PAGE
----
The tournament was held by a tennis pro named Steve whose bulging red eyes matched a shirt that showed how fit he was. Steve was fit. The focus that Steve was known for on the tennis court was evident in the cleanliness of his house, the symmetry of his landscaping, and in his detailed personal grooming. He spoke at you, efficiently. This is Center Court OK. I just had the flagstone installed, so this will be the first match on it. Before it was dirt, too uneven. Two tables OK. The other one is in the driveway, we call that the B-Court. Same height on the tables, I adjusted them this morning. In his kitchen, Steve poured me purified water from a glass jug. The strained expression on his face didn’t loosen even for comfortable, generous tasks.

Lisa, Angie and Nancy, three more tennis types, navigated around the marble kitchen island and introduced themselves enthusiastically. They all looked like their names. Like Steve, they were fitted neatly into performance enhancing gear and amped for play. Barry was another participant. He was lithe and forward leaning in an Oakland Athletics t-shirt. He swayed and nodded and from a distance, could be taken for either seventeen or fifty. Barry bounced around the kitchen with a new brand of social restlessness brought on by endless, involuntary routines of networking. He made his way to each of us and collected necessary details, stopping only when all the animate objects had been exhausted. He offered me his card and explained what he did for work, which was inexplicable, then he left me, satisfied that we had sufficiently interfaced. When we moved out to the backyard, Steve explained that he eventually wanted to install a closed circuit television so players could watch each other on either court.

Sitting on a lawn chair with a red acrylic bong in his lap was the unlikely figure Bruce. In contrast to the tennis pro’s, Bruce looked like he was at a poker game. He had a panama hat, wrap around athletic sunglasses, and baggy, casual clothes. He was in his mid fifties, grey haired, and looked to be enjoying life immensely. Bruce and I were designated by Steve as the first players on Center Court. I was handed a paddle that was professional and of European descent and we hit the ball back and forth in an exhilarated practice volley. Steve heralded in the beginning of the tournament from the deck landing above us. Everyone but me understood the rules, which were not rules but dictates. Steve spoke with a piercing vitality that challenged your existence. He was self-created, moment by moment, carefully drawn outward from some idea of perfection all the way to his sun-spotted flesh. He was the broad, inclusive age of self-improvement forced through a narrow straw of fascism. I served the first ball of the tournament and he screamed: Four inches, palm up!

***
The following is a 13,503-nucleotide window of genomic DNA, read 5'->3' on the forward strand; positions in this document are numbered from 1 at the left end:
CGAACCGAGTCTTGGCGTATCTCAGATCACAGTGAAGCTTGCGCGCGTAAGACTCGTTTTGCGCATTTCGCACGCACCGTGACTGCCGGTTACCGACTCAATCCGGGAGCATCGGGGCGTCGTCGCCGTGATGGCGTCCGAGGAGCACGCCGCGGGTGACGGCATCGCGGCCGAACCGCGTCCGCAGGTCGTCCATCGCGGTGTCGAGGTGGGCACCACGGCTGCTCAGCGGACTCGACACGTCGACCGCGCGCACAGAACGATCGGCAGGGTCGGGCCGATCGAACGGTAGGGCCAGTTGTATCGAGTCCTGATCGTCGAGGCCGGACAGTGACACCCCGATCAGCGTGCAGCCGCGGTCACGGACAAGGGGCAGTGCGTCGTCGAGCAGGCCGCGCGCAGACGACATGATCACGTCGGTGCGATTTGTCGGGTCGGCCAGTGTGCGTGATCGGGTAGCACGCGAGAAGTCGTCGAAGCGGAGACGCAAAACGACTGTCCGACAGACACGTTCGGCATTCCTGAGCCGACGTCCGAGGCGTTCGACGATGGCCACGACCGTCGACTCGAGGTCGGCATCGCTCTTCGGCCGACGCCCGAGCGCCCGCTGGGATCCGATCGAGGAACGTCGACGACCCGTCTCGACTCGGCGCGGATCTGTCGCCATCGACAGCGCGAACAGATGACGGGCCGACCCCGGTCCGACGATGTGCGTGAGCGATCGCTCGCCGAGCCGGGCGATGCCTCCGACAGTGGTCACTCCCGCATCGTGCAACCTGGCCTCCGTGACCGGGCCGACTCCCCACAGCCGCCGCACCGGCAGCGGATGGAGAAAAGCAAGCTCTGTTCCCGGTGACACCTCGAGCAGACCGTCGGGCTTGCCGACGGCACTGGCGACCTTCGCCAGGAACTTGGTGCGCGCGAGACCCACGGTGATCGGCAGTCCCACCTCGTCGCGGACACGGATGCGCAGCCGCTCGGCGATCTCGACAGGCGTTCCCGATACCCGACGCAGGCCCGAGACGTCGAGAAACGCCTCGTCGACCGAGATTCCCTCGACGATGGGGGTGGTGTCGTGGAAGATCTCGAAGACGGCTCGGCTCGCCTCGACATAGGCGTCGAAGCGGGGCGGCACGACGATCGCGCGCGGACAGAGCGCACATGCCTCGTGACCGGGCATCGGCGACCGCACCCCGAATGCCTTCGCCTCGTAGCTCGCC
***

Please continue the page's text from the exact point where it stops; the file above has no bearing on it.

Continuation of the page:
Of the components that make up a man’s ping pong game, his serve is a defining one. A serve is something that you can count on in a game where offensive maneuvers are few. My serve, the serve that has become natural to me over a couple of dozen years, was deemed illegal by Steve and the tournament rules. Ball goes four inches Alex, up in the air. Palm faces up.

I looked up at Steve and now Jack who had just arrived. They were surveying the yard, accessing the competition. Jack had a face out of a sitcom, too kind and too photogenic to be real. Jack could have been anything in life, a fireman, President even, if he would have just let his face do the talking for him. But when he spoke he spoke only of ping pong. And he agreed with Steve: This is universal Alex. Ball goes four inches in the air, palm faces up. I looked at the kindness in Jack’s face and explained that I just grew up playing with kids from the neighborhood. Jack spoke coldly, against who he was. Yeah, we all did.

This was an informal ping pong tournament in Oakland in Two thousand and thirteen. This was in a house that tech built, renovated to Two thousand and thirteen furniture catalog approximation. This was in a backyard carefully designed to maximize recreation efficiency. It should have been clear when I saw the first aid kit tacked to the wall outside. Or when Steve came to wipe clean the tables before play with the focus of a man performing an sacred rite. It was a ping pong tournament that I was unprepared for as someone who hadn’t grown up yet.